It is rightly said that “necessity is the mother of invention.” We, at IGICH, like many other medical professionals around the world, took this adverse situation as a challenge and tried to compensate for the lost follow-up of the patients with diabetes and endocrine disorders. Technology came to our help. All the patients and their caregivers were given a dedicated departmental mobile phone contact so that they can reach out to us regarding any problems they had faced or queries on management. This complimentary telephonic advice was available 24-h a day and 7 days a week for emergencies. Children with T1D were given guidance regularly regarding adjusting insulin dose to achieve reasonably good glycemic control.

This 24-h access to healthcare was one of our ways of observing the theme of “World Diabetes Day (WDD) – Access to Diabetes Care.” The celebration of WDD is something that the diabetic children looked forward to in the past. During the WDD celebrations every year, children used to receive a lot of gifts and were entertained with cultural programs, in which, they actively participated and provided educational activities. Well, we could not disappoint the kids! The WDD celebration ritual in 2021 was continued as an online program with the help of the virtual meeting platform, Zoom. We arranged an online entertainment like a puppet show, a discourse with nutritionists about various aspects of diet and nutrition, lectures by experts and various cultural and entertainment programs. To our delight, children both young and old also participated enthusiastically in these cultural and amusement activities. Life had thus returned to a “new normal” not just for the adults but also for the kids.

“Change is the only constant in life.” Life had just started normalizing as the pandemic showed signs of decline with patients returning to routine follow-up. However, COVID-19 had different plans. It had multiple peaks again during May 2021 and January 2022. Although I saw many peaks of COVID-19 during my fellowship, the only thing that did not have a “peak” and a “trough” was the learning during the fellowship program. The process of learning was uninterrupted, even in the presence of the deadliest virus. The COVID-19 pandemic had provided us the fellows and students with a few perks in the form of online webinars and lectures. In pre-COVID times, the financial and time constraints would have restricted us from attending many national and international conferences. However, COVID-19 brought all these conferences to our laptop screens. With many important conferences resorting to virtual or hybrid modes, we had the privilege of attending lectures and webinars by internationally renowned faculties at the click of a mouse button. At the same time, we missed out on travelling to these conference destinations, making friends with our colleagues from other institutes, and taking guidance from the consultants at the physical conferences. I hope that these hybrid conferences (online and offline) will continue even after the pandemic subsides for our continued learning.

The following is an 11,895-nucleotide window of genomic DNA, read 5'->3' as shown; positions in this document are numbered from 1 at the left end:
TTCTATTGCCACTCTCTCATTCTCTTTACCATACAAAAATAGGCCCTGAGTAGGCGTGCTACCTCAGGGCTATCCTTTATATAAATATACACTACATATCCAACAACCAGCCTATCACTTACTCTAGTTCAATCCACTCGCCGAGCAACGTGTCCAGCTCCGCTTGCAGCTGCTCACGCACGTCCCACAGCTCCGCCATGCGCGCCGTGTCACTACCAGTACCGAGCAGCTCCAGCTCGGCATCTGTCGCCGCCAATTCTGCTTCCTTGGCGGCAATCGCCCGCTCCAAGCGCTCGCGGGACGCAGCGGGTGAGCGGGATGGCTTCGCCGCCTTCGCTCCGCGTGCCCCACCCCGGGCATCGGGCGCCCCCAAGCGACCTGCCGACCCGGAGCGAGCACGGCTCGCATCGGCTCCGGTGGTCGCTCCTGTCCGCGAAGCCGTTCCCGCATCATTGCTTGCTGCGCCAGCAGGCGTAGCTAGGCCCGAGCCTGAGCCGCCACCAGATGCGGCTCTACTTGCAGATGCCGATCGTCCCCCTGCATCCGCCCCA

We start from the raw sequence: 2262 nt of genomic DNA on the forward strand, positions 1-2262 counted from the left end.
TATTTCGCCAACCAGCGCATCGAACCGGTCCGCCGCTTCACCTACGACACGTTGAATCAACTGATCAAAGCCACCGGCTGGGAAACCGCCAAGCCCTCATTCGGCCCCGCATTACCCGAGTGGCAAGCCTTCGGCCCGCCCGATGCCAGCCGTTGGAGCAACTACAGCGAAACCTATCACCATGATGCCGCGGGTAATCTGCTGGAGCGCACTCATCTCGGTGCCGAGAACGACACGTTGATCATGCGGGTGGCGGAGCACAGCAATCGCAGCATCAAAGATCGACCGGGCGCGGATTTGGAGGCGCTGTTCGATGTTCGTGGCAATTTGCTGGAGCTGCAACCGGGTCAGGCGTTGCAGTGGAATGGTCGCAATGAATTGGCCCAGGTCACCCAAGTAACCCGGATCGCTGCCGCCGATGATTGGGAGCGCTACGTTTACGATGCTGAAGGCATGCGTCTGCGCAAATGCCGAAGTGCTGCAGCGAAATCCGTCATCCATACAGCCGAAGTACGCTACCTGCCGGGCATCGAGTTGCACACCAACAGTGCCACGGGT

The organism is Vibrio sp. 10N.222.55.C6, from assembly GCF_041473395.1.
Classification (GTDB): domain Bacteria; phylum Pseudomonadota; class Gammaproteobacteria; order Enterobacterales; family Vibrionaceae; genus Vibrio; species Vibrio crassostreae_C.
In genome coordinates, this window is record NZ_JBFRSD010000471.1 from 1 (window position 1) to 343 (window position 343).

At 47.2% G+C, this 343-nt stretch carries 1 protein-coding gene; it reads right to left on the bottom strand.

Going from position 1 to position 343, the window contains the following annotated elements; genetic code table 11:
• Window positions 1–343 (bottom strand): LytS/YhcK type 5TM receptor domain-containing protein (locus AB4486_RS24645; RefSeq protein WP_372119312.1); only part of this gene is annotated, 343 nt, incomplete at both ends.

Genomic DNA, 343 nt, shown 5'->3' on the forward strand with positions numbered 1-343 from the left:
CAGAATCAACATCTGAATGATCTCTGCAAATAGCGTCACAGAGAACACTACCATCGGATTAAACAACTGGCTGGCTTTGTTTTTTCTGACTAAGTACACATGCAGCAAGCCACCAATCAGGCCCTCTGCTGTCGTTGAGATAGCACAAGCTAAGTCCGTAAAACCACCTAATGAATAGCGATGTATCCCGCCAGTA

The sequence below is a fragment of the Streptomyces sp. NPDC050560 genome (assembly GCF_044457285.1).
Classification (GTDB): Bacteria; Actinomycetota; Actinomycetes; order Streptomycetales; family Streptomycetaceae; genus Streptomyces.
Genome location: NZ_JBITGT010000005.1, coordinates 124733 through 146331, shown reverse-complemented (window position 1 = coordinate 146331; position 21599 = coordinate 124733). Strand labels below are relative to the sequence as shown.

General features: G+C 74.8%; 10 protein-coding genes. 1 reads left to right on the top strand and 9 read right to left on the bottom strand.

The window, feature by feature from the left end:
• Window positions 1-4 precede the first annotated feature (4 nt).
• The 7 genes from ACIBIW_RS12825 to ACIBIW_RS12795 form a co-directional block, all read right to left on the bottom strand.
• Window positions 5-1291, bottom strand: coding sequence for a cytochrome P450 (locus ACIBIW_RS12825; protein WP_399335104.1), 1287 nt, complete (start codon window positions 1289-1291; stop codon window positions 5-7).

Based on the experience of the past 2 years, it is almost certain that COVID-19 is not going anywhere soon. However, every cloud has a silver lining. The Government of India has started vaccinating adolescents against COVID-19 and might soon extend it to the younger kids as well. Schools have started reopening, and normalcy is beginning to be reestablished. However, we cannot let our guard down. It might become necessary to adapt and innovate new ways and methods to cope with it. We must ensure that patient care of nonCOVID patients is not compromised, as these could have life-long devastating consequences. Chronic conditions such as endocrine disorders require utmost care and attention. Newer methods of teleconsultation must continue to ensure regular follow-ups.


I would like to extend immense gratitude to our teachers and mentors Dr. Palany Raghupathy for his unparalleled guidance throughout the fellowship and Dr Vani HN for always supporting and motivating us. I would also like to thank my colleagues who have been of immense help and motivation especially for the learning and communication in Kannada language.

Declaration of patient consent

Patients’ consent not required as there are no patients in this study.

Financial support and sponsorship


Conflicts of interest

There are no conflicts of interest.